Emily Beal, College of Food, Agriculture, and Environmental Sciences, The Ohio State University
Farmers across Ohio are feeling the brunt of last spring’s unprecedented rainfall. Finding hay that is both affordable and sufficiently nutritious has been one roadblock this year for farmers.
And something even more alarming than rising hay prices could be looming over Ohio farmers: A nutritional deficiency could be sneaking into their herd during this record-breaking year in agriculture.
“Some of the hay’s quality is so low, the animal could actually starve with their hay right in front of them,” said Ted Wiseman, Ohio State University Extension educator. OSU Extension is the outreach arm of The Ohio State University College of Food, Agricultural, and Environmental Sciences (CFAES).
The enormous amount of rainfall last spring left many farmers unable to get into their fields to harvest hay before it became too mature. The longer the hay matured in the field, the lower its nutritional value got, Wiseman explained.
There are other nutritional alternatives to replace hay in your herd’s diet. A farmer could use corn as a protein source, for example, if protein is what the hay is lacking. Wiseman advises farmers and ranchers to get their hay nutritionally tested as a first step toward making sure their herds are getting the nutrition they need.
After testing the hay, a nutritionist can tell you the nutrients your herd could be lacking, and can help you set up a strategic feeding plan. This plan could include supplementing with other feeds to provide the vitamins or nutrients your hay doesn’t have enough of.
“There are plenty of other alternative feeds that we can give that provide nutrients,” Wiseman said. “The most important part is knowing what you have in your hay now and knowing what you need to make up that nutritional difference.”
In addition to excess rainfall, farmers should watch out for cooler temperatures—particularly frosts that are occurring now. Frosts can poison certain grasses livestock feed on, said Mark Sulc, an OSU Extension forage specialist.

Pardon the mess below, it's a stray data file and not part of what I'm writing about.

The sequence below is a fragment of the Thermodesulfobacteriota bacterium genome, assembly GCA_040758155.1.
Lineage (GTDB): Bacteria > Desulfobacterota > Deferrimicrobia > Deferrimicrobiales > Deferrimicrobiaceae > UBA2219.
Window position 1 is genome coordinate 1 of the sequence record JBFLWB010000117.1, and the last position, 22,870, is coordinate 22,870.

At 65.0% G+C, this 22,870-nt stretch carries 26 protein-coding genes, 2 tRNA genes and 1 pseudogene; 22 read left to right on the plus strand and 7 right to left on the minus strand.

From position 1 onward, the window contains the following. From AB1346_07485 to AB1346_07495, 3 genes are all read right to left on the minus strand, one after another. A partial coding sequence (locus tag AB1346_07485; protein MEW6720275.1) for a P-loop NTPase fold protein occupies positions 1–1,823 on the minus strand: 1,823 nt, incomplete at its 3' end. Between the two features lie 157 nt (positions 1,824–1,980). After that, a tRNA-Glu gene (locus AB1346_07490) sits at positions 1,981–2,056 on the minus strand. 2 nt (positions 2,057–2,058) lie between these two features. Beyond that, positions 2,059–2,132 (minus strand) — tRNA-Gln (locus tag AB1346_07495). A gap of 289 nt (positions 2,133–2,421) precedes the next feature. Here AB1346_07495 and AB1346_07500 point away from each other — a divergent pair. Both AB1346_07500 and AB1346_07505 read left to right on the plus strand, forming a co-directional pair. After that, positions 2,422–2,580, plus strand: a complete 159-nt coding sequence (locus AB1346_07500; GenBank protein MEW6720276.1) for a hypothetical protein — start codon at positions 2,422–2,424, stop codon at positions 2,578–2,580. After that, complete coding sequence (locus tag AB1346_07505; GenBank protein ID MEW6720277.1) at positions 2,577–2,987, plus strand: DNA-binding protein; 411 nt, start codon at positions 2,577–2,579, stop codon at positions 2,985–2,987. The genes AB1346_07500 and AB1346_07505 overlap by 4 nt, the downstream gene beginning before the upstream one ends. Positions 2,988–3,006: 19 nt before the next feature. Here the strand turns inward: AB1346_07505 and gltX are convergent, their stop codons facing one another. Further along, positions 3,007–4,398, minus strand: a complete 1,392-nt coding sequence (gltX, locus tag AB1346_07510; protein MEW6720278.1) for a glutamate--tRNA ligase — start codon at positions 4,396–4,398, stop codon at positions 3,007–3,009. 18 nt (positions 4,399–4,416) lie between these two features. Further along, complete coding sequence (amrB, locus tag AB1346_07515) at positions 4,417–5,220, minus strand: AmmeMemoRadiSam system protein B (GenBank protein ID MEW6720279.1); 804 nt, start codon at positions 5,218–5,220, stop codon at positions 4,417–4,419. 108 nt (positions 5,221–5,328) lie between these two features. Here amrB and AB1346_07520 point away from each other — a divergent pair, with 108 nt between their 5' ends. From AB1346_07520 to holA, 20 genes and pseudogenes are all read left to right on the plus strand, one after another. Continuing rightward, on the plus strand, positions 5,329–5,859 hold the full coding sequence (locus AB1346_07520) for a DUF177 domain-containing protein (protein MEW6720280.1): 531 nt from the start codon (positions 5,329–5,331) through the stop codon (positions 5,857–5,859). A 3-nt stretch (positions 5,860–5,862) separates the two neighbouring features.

“Herds should be removed from pastures of sorghum grass species after a killing frost and even after a nonkilling frost. Toxic levels of prussic acid (hydrogen cyanide) can be produced in those plants after a frost, which can lead to death of animals,” Sulc said.
Sulc advises leaving livestock off of the pasture for at least five days after a killing frost, and for two weeks after a nonkilling frost.
While getting your hay’s nutrients tested or taking your livestock off of the pasture might seem like going the extra mile, it will ultimately ensure your herd’s overall health and best performance given the forages you have on hand, Sulc said.
Along with the worry of hay with fewer nutrients, farmers are facing another lingering issue: skyrocketing prices for hay.
The challenge of getting good-quality hay this year has driven up its price—significantly.Hay prices have been much higher than in years past. Wiseman warns that prices will continue to rise as we head into the winter months, making hay an extremely hot commodity.
“Plan on having enough hay before the snow starts flying,” he said. “Enough to get you through the winter.”
For full details on managing this potentially dangerous situation, visit the Forage Team webpage.